Before you start by making your first code, you must learn how to create a program(Make sure you are in the Calculator application). Press Menu and go to 8. Then, press 1 and 1 again. A window will pop up prompting the name of the program. Put in the name, then select the type (program or function) and press OK. Now, you are in the program editor, you can now move to the tutorials underneath.

## Introduction:

Well hello and welcome to your first tutorial! Let's start with the title "How to print text on a TI-Nspire", Well to simply answer your question it's Disp or text. Let's look at the two examples underneath.

Text "HELLO, WORLD!"

If you want to include more functionality to displaying text, you can use Disp which will display your text as well.

Disp "HELLO, WORLD!"

author: 'TI-Basic Dude'
version: 1.3.1dots
summary: 'Look at description.'
description: "How to play:\nYou need to find all the hidden dots within the time limit. \nComes with FREE of the ASCII chars:\n↑↓#%&@\\_|₀₁₂₃₄₅₆₇₈₉…$Ŝ\n\n(Oops, did not turn out correctly… Oh well.)\n\nThis was just typed in on August 10th, 8:30 AM.\nAnd, this game allows you to pause the game. Just in case you need to use the restroom or make lunch or something. \n\nAllows you to stop the game in case you need to quit. Pretty fun if I do say so myself.\n\nAnd I may go to Europe this year or next year for my moms job.\nNot sure if there is internet or not in Europe. Well, see ya around!" arcade: '1' graphics: '0' platform: '0' puzzle: '1' rpg: '1' strategy: '1' sports: '0' casino: '0' board: '0' utility: '0' misc: '1' compatibility: bb download: 'archivefile:dots/DOTS.8xp' image: 'archiveimage:screen01-3/SCREEN01.JPG' fileSize: '2470' fileSizeUnit: '1' dateMade: '1498888800' author: 'Michael K. Pellegrino' version: '1.0' summary: 'This version of the classic game was written in pure z80 Assembler. To run it use the Asm command. It was written for the TI83/84+ calculators.' description: 'Classic game of 21 - Text Based - Saves your bank upon exit. If you run out of funds - you can register the game for$2.00 and you will perpetually have a bank roll.'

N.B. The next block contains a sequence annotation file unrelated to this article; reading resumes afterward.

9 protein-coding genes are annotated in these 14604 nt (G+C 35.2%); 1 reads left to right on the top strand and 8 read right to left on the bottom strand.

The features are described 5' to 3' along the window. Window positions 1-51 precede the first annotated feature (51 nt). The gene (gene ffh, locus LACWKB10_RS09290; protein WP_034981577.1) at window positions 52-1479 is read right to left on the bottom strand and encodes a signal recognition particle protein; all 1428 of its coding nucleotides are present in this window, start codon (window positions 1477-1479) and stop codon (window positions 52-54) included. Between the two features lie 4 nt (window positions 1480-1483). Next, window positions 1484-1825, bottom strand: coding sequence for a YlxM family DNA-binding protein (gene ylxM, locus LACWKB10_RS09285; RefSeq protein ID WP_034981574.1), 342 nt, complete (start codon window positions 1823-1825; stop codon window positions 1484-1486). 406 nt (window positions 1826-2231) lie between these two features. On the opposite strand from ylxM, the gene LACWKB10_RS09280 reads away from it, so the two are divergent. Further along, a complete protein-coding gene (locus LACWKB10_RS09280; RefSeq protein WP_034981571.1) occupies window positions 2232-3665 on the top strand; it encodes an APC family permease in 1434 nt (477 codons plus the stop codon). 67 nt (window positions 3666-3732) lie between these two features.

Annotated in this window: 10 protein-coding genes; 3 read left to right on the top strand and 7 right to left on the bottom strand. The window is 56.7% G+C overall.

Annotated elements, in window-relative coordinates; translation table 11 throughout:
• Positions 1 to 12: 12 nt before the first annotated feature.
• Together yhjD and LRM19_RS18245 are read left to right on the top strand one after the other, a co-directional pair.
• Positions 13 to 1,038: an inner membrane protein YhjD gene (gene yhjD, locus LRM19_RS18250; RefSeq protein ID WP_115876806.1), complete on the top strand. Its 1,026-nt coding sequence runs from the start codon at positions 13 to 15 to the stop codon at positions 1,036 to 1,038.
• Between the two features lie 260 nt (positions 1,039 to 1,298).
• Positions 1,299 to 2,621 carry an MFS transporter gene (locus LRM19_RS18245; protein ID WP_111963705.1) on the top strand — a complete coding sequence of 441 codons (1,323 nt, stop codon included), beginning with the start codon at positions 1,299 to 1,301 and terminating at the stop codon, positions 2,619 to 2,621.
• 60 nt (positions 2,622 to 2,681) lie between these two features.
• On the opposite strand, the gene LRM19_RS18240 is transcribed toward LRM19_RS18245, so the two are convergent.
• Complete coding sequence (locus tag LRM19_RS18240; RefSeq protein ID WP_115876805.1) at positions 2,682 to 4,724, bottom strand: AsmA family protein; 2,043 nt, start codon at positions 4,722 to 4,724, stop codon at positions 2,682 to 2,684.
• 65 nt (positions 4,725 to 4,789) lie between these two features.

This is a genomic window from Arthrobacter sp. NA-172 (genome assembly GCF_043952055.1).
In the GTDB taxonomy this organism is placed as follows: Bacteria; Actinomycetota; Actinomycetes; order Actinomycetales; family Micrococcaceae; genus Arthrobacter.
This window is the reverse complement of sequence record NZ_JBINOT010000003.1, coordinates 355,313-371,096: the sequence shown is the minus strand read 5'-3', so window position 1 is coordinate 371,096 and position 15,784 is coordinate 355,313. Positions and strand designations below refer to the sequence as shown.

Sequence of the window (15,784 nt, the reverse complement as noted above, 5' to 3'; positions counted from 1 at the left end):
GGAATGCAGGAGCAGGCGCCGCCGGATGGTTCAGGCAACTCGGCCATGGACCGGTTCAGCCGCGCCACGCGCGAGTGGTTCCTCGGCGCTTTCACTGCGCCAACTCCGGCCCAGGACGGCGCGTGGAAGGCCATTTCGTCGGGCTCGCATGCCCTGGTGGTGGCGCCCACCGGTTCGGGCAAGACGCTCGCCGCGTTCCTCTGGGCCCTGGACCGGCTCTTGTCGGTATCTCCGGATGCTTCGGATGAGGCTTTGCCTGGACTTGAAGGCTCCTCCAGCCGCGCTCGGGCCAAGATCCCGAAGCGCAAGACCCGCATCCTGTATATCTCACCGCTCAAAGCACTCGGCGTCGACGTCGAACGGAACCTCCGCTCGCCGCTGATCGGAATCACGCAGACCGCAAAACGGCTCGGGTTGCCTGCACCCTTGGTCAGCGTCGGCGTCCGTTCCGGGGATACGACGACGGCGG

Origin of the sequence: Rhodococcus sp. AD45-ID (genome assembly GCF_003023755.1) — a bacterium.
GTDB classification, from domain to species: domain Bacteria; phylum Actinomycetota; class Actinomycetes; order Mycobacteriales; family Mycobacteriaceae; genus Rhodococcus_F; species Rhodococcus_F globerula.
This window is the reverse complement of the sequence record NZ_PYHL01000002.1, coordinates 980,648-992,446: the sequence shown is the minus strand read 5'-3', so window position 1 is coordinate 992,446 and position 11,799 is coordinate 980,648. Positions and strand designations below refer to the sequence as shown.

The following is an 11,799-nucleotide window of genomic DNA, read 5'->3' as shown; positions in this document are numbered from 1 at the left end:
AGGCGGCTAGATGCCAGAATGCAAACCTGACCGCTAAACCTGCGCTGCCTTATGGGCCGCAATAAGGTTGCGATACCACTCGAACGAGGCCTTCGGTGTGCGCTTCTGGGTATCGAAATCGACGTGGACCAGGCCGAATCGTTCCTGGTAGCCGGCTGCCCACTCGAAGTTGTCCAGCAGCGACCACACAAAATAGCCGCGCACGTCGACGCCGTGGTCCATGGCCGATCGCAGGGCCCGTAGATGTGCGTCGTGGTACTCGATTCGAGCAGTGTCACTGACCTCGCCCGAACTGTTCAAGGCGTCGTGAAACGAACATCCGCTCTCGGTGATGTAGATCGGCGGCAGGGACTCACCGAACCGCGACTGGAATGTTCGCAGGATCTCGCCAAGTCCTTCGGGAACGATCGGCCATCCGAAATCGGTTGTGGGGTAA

graphics: '0'
platform: '0'
puzzle: '0'
rpg: '0'
strategy: '1'
sports: '0'
casino: '1'
board: '0'
utility: '0'
misc: '0'
compatibility: bb
image: null
fileSize: '3256'
fileSizeUnit: '1'

Routine Summary

Calculates the mode(s) of a list of numbers.

Inputs

L₁ - To store the user-inputted list of numbers

Outputs

L₃ - The mode(s) of the original list of numbers
Ans - The mode(s) of the original list of numbers (alternates)

Variables Used

L₂ - Intermediate calculation storage
X - Weregoose's version only

Calculator Compatibility

TI-83/84/+/SE/CSE/CE

Authors

:ClrList L₂,L₃
:iL₁(1)+sum(L₁=L₁(1→L₂(1
:For(L,2,dim(L₁
:If not(max(L₁(L)=imag(L₂
:iL₁(L)+sum(L₁=L₁(L→L₂(1+dim(L₂
:End
:For(L,1,dim(L₂
:If real(L₂(L))=max(real(L₂
:imag(L₂(L→L₃(1+dim(L₃
:End

The mode of a list is the value that occurs most often within the list. This routine will find the mode and, if there are any ties, will display all modes. Examples:

:{1,2,3,3,4